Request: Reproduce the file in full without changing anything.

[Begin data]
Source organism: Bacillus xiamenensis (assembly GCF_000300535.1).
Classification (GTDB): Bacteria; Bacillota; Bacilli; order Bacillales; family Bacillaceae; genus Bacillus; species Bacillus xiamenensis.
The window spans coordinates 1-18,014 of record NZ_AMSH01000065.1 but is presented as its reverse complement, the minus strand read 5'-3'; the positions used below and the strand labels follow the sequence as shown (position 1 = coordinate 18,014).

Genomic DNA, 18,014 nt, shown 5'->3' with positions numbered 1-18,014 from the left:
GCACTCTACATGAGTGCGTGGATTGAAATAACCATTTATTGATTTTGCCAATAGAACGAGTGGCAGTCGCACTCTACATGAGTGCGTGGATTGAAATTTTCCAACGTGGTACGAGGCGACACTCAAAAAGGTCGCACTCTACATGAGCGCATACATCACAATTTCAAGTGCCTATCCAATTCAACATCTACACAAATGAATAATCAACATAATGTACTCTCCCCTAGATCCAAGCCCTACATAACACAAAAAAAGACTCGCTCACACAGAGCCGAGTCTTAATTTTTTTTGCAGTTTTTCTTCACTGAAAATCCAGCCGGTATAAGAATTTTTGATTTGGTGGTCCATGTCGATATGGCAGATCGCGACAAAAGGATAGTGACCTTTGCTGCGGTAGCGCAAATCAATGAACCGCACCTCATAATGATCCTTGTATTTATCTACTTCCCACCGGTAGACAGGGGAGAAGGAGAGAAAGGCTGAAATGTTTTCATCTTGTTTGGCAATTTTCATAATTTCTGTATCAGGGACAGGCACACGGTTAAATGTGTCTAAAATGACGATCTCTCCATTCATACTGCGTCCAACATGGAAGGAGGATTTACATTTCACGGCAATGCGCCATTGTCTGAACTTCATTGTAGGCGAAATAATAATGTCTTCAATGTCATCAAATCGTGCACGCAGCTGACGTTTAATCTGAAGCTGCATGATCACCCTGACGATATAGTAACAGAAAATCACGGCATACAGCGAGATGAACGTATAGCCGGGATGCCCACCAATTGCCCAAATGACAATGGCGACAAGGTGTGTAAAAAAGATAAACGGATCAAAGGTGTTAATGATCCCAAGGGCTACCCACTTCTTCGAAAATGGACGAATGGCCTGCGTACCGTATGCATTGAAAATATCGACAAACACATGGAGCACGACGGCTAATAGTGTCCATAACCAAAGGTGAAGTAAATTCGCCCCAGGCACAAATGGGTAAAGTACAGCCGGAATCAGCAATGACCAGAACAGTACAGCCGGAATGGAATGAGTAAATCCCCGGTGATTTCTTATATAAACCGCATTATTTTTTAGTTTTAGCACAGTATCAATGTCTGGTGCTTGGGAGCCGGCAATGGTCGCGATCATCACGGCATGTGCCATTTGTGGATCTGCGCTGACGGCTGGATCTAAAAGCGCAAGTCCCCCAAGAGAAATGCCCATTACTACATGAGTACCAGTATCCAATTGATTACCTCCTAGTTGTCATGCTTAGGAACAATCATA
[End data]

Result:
Source organism: Bacillus xiamenensis (assembly GCF_000300535.1).
Classification (GTDB): Bacteria; Bacillota; Bacilli; order Bacillales; family Bacillaceae; genus Bacillus; species Bacillus xiamenensis.
The window spans coordinates 1-18,014 of record NZ_AMSH01000065.1 but is presented as its reverse complement, the minus strand read 5'-3'; the positions used below and the strand labels follow the sequence as shown (position 1 = coordinate 18,014).

Genomic DNA, 18,014 nt, shown 5'->3' with positions numbered 1-18,014 from the left:
GCACTCTACATGAGTGCGTGGATTGAAATAACCATTTATTGATTTTGCCAATAGAACGAGTGGCAGTCGCACTCTACATGAGTGCGTGGATTGAAATTTTCCAACGTGGTACGAGGCGACACTCAAAAAGGTCGCACTCTACATGAGCGCATACATCACAATTTCAAGTGCCTATCCAATTCAACATCTACACAAATGAATAATCAACATAATGTACTCTCCCCTAGATCCAAGCCCTACATAACACAAAAAAAGACTCGCTCACACAGAGCCGAGTCTTAATTTTTTTTGCAGTTTTTCTTCACTGAAAATCCAGCCGGTATAAGAATTTTTGATTTGGTGGTCCATGTCGATATGGCAGATCGCGACAAAAGGATAGTGACCTTTGCTGCGGTAGCGCAAATCAATGAACCGCACCTCATAATGATCCTTGTATTTATCTACTTCCCACCGGTAGACAGGGGAGAAGGAGAGAAAGGCTGAAATGTTTTCATCTTGTTTGGCAATTTTCATAATTTCTGTATCAGGGACAGGCACACGGTTAAATGTGTCTAAAATGACGATCTCTCCATTCATACTGCGTCCAACATGGAAGGAGGATTTACATTTCACGGCAATGCGCCATTGTCTGAACTTCATTGTAGGCGAAATAATAATGTCTTCAATGTCATCAAATCGTGCACGCAGCTGACGTTTAATCTGAAGCTGCATGATCACCCTGACGATATAGTAACAGAAAATCACGGCATACAGCGAGATGAACGTATAGCCGGGATGCCCACCAATTGCCCAAATGACAATGGCGACAAGGTGTGTAAAAAAGATAAACGGATCAAAGGTGTTAATGATCCCAAGGGCTACCCACTTCTTCGAAAATGGACGAATGGCCTGCGTACCGTATGCATTGAAAATATCGACAAACACATGGAGCACGACGGCTAATAGTGTCCATAACCAAAGGTGAAGTAAATTCGCCCCAGGCACAAATGGGTAAAGTACAGCCGGAATCAGCAATGACCAGAACAGTACAGCCGGAATGGAATGAGTAAATCCCCGGTGATTTCTTATATAAACCGCATTATTTTTTAGTTTTAGCACAGTATCAATGTCTGGTGCTTGGGAGCCGGCAATGGTCGCGATCATCACGGCATGTGCCATTTGTGGATCTGCGCTGACGGCTGGATCTAAAAGCGCAAGTCCCCCAAGAGAAATGCCCATTACTACATGAGTACCAGTATCCAATTGATTACCTCCTAGTTGTCATGCTTAGGAACAATCATA